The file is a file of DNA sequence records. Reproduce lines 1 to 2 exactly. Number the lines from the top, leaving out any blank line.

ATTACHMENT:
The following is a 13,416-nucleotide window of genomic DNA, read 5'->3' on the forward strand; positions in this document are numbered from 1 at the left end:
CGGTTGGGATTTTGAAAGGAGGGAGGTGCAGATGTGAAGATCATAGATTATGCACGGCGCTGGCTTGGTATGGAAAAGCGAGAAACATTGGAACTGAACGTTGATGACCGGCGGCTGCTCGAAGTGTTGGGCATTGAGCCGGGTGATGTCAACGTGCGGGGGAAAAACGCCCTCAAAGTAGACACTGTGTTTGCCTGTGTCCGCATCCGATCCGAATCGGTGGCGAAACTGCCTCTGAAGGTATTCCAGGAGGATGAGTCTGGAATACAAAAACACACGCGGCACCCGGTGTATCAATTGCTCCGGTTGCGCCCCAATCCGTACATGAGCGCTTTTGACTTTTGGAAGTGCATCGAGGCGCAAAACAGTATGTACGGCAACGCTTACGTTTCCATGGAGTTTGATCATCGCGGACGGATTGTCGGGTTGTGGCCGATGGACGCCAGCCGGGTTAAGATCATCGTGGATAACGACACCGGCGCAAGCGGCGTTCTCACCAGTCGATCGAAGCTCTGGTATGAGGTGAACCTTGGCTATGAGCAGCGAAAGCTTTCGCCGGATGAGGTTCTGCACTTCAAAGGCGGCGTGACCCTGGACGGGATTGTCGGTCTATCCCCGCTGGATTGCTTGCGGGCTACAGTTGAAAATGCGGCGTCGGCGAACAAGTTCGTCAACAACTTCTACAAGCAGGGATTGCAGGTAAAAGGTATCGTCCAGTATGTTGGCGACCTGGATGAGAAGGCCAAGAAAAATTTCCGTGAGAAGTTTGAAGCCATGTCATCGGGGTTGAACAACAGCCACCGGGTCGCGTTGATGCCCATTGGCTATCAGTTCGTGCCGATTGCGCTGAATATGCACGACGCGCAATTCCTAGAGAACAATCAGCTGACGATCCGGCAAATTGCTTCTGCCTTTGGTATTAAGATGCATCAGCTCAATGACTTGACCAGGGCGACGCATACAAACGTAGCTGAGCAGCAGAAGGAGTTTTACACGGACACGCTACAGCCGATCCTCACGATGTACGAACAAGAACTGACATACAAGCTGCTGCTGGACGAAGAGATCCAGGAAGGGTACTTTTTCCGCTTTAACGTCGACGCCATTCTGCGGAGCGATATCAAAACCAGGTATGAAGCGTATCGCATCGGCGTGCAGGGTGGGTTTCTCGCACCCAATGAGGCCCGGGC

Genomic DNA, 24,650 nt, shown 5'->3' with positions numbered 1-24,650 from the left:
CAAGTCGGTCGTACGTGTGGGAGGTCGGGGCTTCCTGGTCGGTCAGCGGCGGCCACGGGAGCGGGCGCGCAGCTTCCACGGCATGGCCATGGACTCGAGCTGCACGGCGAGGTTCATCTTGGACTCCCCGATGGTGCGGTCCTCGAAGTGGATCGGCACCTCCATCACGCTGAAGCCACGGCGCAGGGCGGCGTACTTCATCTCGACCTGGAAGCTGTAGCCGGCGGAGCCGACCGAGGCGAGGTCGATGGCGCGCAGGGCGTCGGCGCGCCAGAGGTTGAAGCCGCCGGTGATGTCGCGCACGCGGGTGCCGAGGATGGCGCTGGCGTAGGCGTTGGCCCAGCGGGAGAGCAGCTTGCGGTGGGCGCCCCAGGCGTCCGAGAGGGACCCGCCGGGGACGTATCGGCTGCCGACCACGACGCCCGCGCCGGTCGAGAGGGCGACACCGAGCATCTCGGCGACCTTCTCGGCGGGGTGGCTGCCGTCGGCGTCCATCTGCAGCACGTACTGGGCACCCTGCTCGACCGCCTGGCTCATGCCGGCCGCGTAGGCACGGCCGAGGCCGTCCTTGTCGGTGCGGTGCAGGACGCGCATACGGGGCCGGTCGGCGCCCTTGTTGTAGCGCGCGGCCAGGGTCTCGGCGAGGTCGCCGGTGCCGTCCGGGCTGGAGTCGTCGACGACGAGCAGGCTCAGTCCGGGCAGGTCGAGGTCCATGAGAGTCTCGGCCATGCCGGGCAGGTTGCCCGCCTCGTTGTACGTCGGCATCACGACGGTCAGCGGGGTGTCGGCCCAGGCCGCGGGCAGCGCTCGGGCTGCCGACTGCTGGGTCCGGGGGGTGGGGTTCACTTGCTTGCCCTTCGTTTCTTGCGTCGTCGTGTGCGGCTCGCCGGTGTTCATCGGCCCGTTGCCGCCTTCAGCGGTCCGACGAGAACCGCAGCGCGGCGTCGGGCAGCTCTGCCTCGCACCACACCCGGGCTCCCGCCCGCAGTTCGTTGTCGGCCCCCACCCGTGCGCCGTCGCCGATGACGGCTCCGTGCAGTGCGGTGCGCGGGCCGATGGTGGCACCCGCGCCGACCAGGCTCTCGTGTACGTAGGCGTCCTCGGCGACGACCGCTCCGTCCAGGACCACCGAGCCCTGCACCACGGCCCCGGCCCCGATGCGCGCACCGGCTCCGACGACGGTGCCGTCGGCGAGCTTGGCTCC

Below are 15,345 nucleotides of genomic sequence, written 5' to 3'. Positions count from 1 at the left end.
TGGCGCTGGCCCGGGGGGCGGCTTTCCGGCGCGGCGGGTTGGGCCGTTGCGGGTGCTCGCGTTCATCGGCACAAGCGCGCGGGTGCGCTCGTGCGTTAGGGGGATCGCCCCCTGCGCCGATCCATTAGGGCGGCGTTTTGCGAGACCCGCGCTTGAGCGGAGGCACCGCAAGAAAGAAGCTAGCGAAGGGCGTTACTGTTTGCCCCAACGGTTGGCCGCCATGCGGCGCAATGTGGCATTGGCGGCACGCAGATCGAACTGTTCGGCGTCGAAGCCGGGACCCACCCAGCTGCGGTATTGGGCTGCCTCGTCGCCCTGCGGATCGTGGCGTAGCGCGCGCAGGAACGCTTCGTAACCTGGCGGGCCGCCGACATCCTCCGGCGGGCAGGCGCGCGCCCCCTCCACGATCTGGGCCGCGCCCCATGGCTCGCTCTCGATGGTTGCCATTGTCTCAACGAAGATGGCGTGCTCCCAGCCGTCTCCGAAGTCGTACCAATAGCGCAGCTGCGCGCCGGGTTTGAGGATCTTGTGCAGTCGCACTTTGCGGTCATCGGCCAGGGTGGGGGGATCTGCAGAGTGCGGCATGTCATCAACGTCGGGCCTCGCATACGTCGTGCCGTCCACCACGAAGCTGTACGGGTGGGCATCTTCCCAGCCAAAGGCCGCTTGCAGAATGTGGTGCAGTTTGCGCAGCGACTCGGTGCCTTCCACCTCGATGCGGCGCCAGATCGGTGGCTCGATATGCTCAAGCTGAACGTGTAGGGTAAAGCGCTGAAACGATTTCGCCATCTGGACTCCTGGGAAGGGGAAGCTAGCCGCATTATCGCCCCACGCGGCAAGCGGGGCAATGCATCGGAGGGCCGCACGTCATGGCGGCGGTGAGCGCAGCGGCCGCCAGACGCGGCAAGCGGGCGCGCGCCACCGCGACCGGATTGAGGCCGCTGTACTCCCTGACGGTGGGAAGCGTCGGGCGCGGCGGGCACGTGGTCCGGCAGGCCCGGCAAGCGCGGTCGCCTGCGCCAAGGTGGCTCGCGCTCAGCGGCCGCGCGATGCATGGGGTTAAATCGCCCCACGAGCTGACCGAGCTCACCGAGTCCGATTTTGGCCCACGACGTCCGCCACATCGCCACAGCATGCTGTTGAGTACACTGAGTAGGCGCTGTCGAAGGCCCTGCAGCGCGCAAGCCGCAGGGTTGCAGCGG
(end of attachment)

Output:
The following is a 13,416-nucleotide window of genomic DNA, read 5'->3' on the forward strand; positions in this document are numbered from 1 at the left end:
CGGTTGGGATTTTGAAAGGAGGGAGGTGCAGATGTGAAGATCATAGATTATGCACGGCGCTGGCTTGGTATGGAAAAGCGAGAAACATTGGAACTGAACGTTGATGACCGGCGGCTGCTCGAAGTGTTGGGCATTGAGCCGGGTGATGTCAACGTGCGGGGGAAAAACGCCCTCAAAGTAGACACTGTGTTTGCCTGTGTCCGCATCCGATCCGAATCGGTGGCGAAACTGCCTCTGAAGGTATTCCAGGAGGATGAGTCTGGAATACAAAAACACACGCGGCACCCGGTGTATCAATTGCTCCGGTTGCGCCCCAATCCGTACATGAGCGCTTTTGACTTTTGGAAGTGCATCGAGGCGCAAAACAGTATGTACGGCAACGCTTACGTTTCCATGGAGTTTGATCATCGCGGACGGATTGTCGGGTTGTGGCCGATGGACGCCAGCCGGGTTAAGATCATCGTGGATAACGACACCGGCGCAAGCGGCGTTCTCACCAGTCGATCGAAGCTCTGGTATGAGGTGAACCTTGGCTATGAGCAGCGAAAGCTTTCGCCGGATGAGGTTCTGCACTTCAAAGGCGGCGTGACCCTGGACGGGATTGTCGGTCTATCCCCGCTGGATTGCTTGCGGGCTACAGTTGAAAATGCGGCGTCGGCGAACAAGTTCGTCAACAACTTCTACAAGCAGGGATTGCAGGTAAAAGGTATCGTCCAGTATGTTGGCGACCTGGATGAGAAGGCCAAGAAAAATTTCCGTGAGAAGTTTGAAGCCATGTCATCGGGGTTGAACAACAGCCACCGGGTCGCGTTGATGCCCATTGGCTATCAGTTCGTGCCGATTGCGCTGAATATGCACGACGCGCAATTCCTAGAGAACAATCAGCTGACGATCCGGCAAATTGCTTCTGCCTTTGGTATTAAGATGCATCAGCTCAATGACTTGACCAGGGCGACGCATACAAACGTAGCTGAGCAGCAGAAGGAGTTTTACACGGACACGCTACAGCCGATCCTCACGATGTACGAACAAGAACTGACATACAAGCTGCTGCTGGACGAAGAGATCCAGGAAGGGTACTTTTTCCGCTTTAACGTCGACGCCATTCTGCGGAGCGATATCAAAACCAGGTATGAAGCGTATCGCATCGGCGTGCAGGGTGGGTTTCTCGCACCCAATGAGGCCCGGGC